On the receiver side 230, the analog IF is down converted to digital baseband. Following that, synchronization is performed to synchronize the receiver in time and frequency. The guard interval is removed and the complex FFT is performed. Channel estimation and equalization are carried out to provide the equalized values and the corresponding fading coefficients for every subcarrier. A carrier depuncture circuit 240 may or may not be included. When included, carrier depuncture circuit 240 has information on carriers that are selected to be skipped. The symbols loaded on subcarriers are handed over to the demodulator which calculates values for every coded bit. The latter are processed in the input decoder in an iterative way to obtain the information bits.
Where channel knowledge so dictates, subcarriers may be selected for puncturing, i.e., information and/or energy may be removed from the subcarriers. Comparing
In another embodiment subcarriers may be punctured, i.e., removed, by placing no energy in the punctured subcarriers and maintaining the power level for the remaining subcarriers. Alternatively, a percentage or all of the power of the punctured subcarriers may be redistributed to some or all the remaining subcarriers. In yet another embodiment, subcarriers may be punctured, with or without energy, to avoid in-band spectral interference. The power may be redistributed to other subcarriers.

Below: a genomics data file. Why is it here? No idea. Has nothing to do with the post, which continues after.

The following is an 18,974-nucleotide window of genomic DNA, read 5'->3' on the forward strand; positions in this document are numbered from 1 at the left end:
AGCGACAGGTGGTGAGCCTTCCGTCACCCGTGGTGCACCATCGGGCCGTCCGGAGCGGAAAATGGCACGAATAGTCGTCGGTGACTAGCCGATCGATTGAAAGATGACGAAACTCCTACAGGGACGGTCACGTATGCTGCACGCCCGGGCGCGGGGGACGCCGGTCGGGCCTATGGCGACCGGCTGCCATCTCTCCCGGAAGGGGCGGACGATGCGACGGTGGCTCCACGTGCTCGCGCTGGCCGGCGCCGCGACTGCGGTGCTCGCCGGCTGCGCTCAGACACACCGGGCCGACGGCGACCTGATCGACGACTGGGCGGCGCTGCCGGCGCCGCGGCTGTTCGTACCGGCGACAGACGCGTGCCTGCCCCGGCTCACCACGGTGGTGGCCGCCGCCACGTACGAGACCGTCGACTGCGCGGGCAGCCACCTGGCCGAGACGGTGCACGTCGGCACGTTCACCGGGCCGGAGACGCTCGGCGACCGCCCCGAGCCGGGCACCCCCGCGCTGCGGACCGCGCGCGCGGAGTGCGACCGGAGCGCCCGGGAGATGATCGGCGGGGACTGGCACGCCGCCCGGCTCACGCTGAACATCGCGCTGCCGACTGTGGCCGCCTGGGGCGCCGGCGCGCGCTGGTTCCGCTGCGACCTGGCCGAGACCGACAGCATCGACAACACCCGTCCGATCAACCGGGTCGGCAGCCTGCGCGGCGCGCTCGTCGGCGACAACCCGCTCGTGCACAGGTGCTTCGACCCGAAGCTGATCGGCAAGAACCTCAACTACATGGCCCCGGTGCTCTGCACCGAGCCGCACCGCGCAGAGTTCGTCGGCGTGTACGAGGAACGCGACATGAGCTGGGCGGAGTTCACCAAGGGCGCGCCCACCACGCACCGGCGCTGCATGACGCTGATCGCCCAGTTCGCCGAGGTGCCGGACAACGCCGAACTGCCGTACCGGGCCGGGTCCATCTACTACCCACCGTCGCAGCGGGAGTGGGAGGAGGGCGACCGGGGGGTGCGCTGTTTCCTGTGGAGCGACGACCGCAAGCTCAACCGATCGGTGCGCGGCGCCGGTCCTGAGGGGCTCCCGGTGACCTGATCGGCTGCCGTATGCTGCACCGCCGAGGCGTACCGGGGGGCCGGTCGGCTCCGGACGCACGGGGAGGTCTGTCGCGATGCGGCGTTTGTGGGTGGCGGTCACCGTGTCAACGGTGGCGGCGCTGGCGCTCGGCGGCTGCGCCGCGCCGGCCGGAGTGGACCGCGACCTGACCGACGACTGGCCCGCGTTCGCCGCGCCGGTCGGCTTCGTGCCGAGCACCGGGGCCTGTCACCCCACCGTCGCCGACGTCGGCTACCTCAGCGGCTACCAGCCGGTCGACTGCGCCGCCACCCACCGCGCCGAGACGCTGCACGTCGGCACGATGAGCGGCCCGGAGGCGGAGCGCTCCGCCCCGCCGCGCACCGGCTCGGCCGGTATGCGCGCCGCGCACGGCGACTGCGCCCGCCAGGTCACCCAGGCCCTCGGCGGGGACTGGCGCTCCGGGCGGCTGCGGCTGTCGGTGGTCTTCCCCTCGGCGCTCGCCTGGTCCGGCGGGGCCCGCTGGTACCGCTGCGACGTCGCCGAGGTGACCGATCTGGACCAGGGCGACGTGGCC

Prior art OFDM systems place information in all subcarriers and then rely on coding to reproduce the information contained in subcarriers that experience attenuation based on the channel. In contrast, the present invention provides subcarrier puncturing that may place no information in subcarriers that suffer from channel impairments where they cannot deliver information. If no energy is placed in these subcarriers, then the transmitted power may be re-allocated to the information carrying subcarriers to increase the Signal-to-Noise Ratio (SNR) at the target node. Or, the present invention may place energy in subcarriers that suffer from channel impairments, but reduce the PAPR of the OFDM symbol.